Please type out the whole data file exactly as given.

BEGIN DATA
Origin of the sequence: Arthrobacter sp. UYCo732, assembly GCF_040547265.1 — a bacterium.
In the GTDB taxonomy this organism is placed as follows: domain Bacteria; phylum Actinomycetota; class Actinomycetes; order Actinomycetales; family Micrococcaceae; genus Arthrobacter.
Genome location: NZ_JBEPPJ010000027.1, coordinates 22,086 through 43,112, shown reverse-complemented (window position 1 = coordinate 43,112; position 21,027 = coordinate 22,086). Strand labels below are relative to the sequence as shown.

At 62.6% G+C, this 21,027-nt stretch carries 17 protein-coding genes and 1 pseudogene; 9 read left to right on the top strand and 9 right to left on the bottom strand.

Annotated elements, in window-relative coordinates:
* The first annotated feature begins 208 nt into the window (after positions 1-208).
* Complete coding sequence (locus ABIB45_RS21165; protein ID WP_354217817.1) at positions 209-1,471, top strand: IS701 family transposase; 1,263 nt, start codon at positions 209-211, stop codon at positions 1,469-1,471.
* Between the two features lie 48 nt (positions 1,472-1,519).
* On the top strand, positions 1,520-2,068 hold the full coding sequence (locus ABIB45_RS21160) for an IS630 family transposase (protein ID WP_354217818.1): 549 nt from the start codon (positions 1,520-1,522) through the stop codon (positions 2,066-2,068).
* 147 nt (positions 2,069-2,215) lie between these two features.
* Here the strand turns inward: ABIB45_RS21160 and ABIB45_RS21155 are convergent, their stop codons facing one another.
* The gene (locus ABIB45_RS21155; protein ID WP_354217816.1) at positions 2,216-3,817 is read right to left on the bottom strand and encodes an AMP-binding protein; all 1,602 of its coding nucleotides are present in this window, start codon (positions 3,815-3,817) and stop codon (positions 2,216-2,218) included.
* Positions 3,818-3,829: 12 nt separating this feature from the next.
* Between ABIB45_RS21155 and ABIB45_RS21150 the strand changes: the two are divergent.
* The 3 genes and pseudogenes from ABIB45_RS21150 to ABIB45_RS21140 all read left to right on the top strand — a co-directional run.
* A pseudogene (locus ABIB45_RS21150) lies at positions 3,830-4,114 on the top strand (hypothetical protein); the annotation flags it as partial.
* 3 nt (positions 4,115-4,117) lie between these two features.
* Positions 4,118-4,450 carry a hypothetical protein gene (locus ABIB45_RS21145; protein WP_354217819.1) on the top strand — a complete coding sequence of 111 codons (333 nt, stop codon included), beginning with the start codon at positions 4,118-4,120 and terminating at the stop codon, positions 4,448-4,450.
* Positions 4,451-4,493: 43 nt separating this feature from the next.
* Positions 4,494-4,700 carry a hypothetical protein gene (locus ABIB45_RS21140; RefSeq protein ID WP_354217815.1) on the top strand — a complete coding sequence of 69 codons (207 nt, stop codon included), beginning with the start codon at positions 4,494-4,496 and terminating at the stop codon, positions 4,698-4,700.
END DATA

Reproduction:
Origin of the sequence: Arthrobacter sp. UYCo732, assembly GCF_040547265.1 — a bacterium.
In the GTDB taxonomy this organism is placed as follows: domain Bacteria; phylum Actinomycetota; class Actinomycetes; order Actinomycetales; family Micrococcaceae; genus Arthrobacter.
Genome location: NZ_JBEPPJ010000027.1, coordinates 22,086 through 43,112, shown reverse-complemented (window position 1 = coordinate 43,112; position 21,027 = coordinate 22,086). Strand labels below are relative to the sequence as shown.

At 62.6% G+C, this 21,027-nt stretch carries 17 protein-coding genes and 1 pseudogene; 9 read left to right on the top strand and 9 right to left on the bottom strand.

Annotated elements, in window-relative coordinates:
* The first annotated feature begins 208 nt into the window (after positions 1-208).
* Complete coding sequence (locus ABIB45_RS21165; protein ID WP_354217817.1) at positions 209-1,471, top strand: IS701 family transposase; 1,263 nt, start codon at positions 209-211, stop codon at positions 1,469-1,471.
* Between the two features lie 48 nt (positions 1,472-1,519).
* On the top strand, positions 1,520-2,068 hold the full coding sequence (locus ABIB45_RS21160) for an IS630 family transposase (protein ID WP_354217818.1): 549 nt from the start codon (positions 1,520-1,522) through the stop codon (positions 2,066-2,068).
* 147 nt (positions 2,069-2,215) lie between these two features.
* Here the strand turns inward: ABIB45_RS21160 and ABIB45_RS21155 are convergent, their stop codons facing one another.
* The gene (locus ABIB45_RS21155; protein ID WP_354217816.1) at positions 2,216-3,817 is read right to left on the bottom strand and encodes an AMP-binding protein; all 1,602 of its coding nucleotides are present in this window, start codon (positions 3,815-3,817) and stop codon (positions 2,216-2,218) included.
* Positions 3,818-3,829: 12 nt separating this feature from the next.
* Between ABIB45_RS21155 and ABIB45_RS21150 the strand changes: the two are divergent.
* The 3 genes and pseudogenes from ABIB45_RS21150 to ABIB45_RS21140 all read left to right on the top strand — a co-directional run.
* A pseudogene (locus ABIB45_RS21150) lies at positions 3,830-4,114 on the top strand (hypothetical protein); the annotation flags it as partial.
* 3 nt (positions 4,115-4,117) lie between these two features.
* Positions 4,118-4,450 carry a hypothetical protein gene (locus ABIB45_RS21145; protein WP_354217819.1) on the top strand — a complete coding sequence of 111 codons (333 nt, stop codon included), beginning with the start codon at positions 4,118-4,120 and terminating at the stop codon, positions 4,448-4,450.
* Positions 4,451-4,493: 43 nt separating this feature from the next.
* Positions 4,494-4,700 carry a hypothetical protein gene (locus ABIB45_RS21140; RefSeq protein ID WP_354217815.1) on the top strand — a complete coding sequence of 69 codons (207 nt, stop codon included), beginning with the start codon at positions 4,494-4,496 and terminating at the stop codon, positions 4,698-4,700.